ZURICH (Reuters) - Swiss Foreign Minister Didier Burkhalter will resign at the end of October, he announced on Wednesday, shuffling the political deck as neutral Switzerland tries to redefine its relations with the European Union.
Burkhalter, 57, has championed putting EU ties on a new footing via a treaty formalising relations now based on a patchwork of bilateral economic accords. The idea has run into opposition from critics, especially from the right wing.
“I know it will be difficult for the negotiations with the EU to go into the direction I would like them to go,” he told a hastily called news conference after his surprise announcement, but stressed he was not quitting out of frustration over policy.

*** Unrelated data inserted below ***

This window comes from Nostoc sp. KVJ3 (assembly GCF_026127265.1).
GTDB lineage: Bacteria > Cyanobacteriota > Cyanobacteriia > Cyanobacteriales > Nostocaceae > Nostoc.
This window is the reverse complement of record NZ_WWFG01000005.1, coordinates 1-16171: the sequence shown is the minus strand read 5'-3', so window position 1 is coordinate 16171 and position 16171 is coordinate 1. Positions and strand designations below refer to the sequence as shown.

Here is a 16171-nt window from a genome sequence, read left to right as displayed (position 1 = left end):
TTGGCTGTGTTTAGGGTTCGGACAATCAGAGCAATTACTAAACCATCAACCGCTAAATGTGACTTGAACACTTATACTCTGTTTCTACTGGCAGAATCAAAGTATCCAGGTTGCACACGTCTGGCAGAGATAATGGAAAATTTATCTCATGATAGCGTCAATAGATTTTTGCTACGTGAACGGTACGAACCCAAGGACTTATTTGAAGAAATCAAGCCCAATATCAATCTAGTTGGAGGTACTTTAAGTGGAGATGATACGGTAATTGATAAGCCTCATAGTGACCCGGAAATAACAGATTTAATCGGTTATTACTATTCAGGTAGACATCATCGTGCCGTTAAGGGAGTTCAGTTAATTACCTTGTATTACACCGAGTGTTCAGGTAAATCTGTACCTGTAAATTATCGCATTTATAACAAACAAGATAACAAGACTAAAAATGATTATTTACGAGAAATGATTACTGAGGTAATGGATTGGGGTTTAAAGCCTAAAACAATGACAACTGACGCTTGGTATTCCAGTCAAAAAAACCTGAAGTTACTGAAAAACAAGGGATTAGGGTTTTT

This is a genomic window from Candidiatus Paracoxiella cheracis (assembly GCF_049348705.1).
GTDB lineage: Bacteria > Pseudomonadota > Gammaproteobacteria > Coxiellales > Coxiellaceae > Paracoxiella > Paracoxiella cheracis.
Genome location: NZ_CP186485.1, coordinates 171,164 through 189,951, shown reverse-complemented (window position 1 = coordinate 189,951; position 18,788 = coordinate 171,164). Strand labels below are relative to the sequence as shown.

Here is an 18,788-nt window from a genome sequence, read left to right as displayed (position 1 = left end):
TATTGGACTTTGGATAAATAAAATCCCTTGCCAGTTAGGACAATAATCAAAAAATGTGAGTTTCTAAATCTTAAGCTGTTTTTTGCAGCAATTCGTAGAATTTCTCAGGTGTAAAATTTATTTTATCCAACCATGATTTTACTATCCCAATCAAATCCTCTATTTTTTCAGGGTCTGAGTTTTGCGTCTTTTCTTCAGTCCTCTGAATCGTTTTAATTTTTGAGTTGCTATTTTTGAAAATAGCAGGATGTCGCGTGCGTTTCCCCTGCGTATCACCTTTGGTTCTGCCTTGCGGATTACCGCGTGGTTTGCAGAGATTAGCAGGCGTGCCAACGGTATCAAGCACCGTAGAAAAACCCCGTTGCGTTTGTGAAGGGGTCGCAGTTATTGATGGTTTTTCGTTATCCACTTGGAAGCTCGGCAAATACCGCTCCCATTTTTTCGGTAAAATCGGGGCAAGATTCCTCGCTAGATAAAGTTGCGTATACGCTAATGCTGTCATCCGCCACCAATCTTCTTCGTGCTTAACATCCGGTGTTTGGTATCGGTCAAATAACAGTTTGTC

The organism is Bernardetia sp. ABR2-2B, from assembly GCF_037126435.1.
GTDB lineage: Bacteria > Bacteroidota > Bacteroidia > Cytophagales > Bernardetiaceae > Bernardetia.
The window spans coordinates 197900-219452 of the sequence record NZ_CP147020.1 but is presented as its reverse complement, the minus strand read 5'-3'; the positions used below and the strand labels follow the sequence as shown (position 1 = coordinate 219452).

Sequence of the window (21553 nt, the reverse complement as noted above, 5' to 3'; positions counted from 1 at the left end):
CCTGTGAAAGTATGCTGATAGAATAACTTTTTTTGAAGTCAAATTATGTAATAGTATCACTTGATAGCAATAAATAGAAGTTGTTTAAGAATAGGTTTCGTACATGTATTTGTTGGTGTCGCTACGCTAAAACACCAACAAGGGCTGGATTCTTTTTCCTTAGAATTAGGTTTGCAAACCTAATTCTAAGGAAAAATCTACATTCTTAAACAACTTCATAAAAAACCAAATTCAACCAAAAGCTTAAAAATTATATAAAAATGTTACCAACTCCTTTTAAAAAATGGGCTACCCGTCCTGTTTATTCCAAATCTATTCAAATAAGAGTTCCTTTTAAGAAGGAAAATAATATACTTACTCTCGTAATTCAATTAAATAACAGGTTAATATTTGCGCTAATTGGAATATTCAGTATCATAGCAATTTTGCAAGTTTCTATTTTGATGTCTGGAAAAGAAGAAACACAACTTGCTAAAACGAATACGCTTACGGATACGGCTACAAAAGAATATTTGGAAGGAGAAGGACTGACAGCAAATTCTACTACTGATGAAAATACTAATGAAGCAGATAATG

“The (outcome of the) game is open, and the government now has to decide how it wants to play the game,” he said, adding the departure of just one player can change the dynamics.
Burkhalter, a member of the business-friendly Liberal Democratic party, has been a member of the seven-person cabinet since 2009 and foreign minister since 2012. He held the rotating Swiss presidency in 2014.
He gave no details of what he might do next, saying only he wanted to be less in the public limelight. “I need more space for a private life,” he said.
Switzerland in December dodged a direct conflict with the EU over the free movement of citizens, a pillar of bilateral ties, when parliament passed a law aimed at curbing immigration by giving local people first crack at open jobs.
Reporting by Michael Shields; editing by Ken Ferris